Now I brood my chicks outdoors from the get-go, no heat lamp, under a heating pad cave covered with straw in the run.  It's not 50 or 60 degrees either - this year we raised 3 batches of chicks out there with daytime temps in the teens and twenties.  We even had a blizzard with sideways blowing snow. They thrived - best chicks ever! Didn't lose a single one, and never had one sick. They knew natural day/night cycles and treated their cave exactly as it was intended - like a surrogate broody hen. Their brooder pen was wire, and they were in full sight of the older birds from the beginning.  The result of that is that they were fully integrated in the flock by 4 weeks old.  Here's a link to more information and lots of photos.

 

http://www.backyardchickens.com/a/yes-you-certainly-can-brood-chicks-outdoors

 

Your chicks will be just fine.  A little confused at first, and they'll probably huddle together like they are freezing to death.....in reality they are clinging to the security of each other.  If they were under a broody hen, by this age and size they wouldn't all fit under Mom anyway and she'd have already been encouraging them to roost on their own.  So think like a chicken...even in freezing weather brand new chicks don't spend all their time under her...they are all over the place and just dash back under for a quick warm-up and to sleep at night.  She doesn't have a night light tucked under her wings either, so they learn from their first day out of the egg that daylight is for eating,  playing, drinking, and exploring, and nighttime is for sleeping.  


Good luck!

post #5 of 7
Thread Starter 

Thank you! I released my first batch outside in the spring/summer, but this time, it's different.  And yeah they are almost fully feathered, so I'm sure they will do great....I just get nervous.  I love how you said we treat them like divas.....my husband is forever telling me to "let them just be chickens, baby".  :smack :gig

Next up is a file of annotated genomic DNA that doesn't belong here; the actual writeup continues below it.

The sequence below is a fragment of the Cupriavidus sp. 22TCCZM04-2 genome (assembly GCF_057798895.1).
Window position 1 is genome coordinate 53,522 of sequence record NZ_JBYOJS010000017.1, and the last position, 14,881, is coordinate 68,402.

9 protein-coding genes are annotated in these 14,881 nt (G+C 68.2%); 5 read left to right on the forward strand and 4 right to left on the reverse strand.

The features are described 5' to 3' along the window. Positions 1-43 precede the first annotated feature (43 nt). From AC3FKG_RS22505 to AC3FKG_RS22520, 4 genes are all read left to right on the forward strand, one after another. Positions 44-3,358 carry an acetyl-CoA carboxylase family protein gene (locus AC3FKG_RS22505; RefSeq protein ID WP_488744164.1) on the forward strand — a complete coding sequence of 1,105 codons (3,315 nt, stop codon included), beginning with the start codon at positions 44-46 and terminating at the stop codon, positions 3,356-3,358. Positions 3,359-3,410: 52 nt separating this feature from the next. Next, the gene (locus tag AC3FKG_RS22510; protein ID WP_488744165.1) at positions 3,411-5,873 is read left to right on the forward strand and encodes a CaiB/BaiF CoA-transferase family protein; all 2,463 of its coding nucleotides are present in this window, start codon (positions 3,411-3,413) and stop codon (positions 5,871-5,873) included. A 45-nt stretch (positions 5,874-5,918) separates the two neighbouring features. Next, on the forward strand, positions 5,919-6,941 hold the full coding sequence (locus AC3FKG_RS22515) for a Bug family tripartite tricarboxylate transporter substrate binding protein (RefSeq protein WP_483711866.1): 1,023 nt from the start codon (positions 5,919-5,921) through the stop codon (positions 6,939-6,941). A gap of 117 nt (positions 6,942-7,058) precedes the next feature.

post #6 of 7
Quote:
Originally Posted by DeepDishChix View Post
 

I put my chicks out when they were about 6 weeks, it was around 60 degrees Fahrenheit at night, but i gave them a heat lamp. They will probably only need the lamp for about 2 weeks, and you only have to turn it on at night. You should tell me how cold it is where you live, and I can give you more info. Good luck!:)

Is 45 degrees too cold for 6 week old chicks?  They have been out for a week but tonight is the first night this cold.  I know some of you are laughing that 45 is cold but this is Florida! :cool:  There are 17 of them and they huddle every night. They feel very warm if you pick one up out of the huddle.

Cream Legbars, Black Copper Marans, Cuckoo Marans, Ameraucanas, Olive Eggers and an Araucana with a tail.

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Cream Legbars, Black Copper Marans, Cuckoo Marans, Ameraucanas, Olive Eggers and an Araucana with a tail.

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post #7 of 7

I will set up a heat lamp, maybe 100w, not 250w, in one corner of my 'new chicks' coop annex (it's about 7' x10' diameter), and watch what happens.  When the fully feathered chicks stay away from the heat source at night, I turn it off.  Mary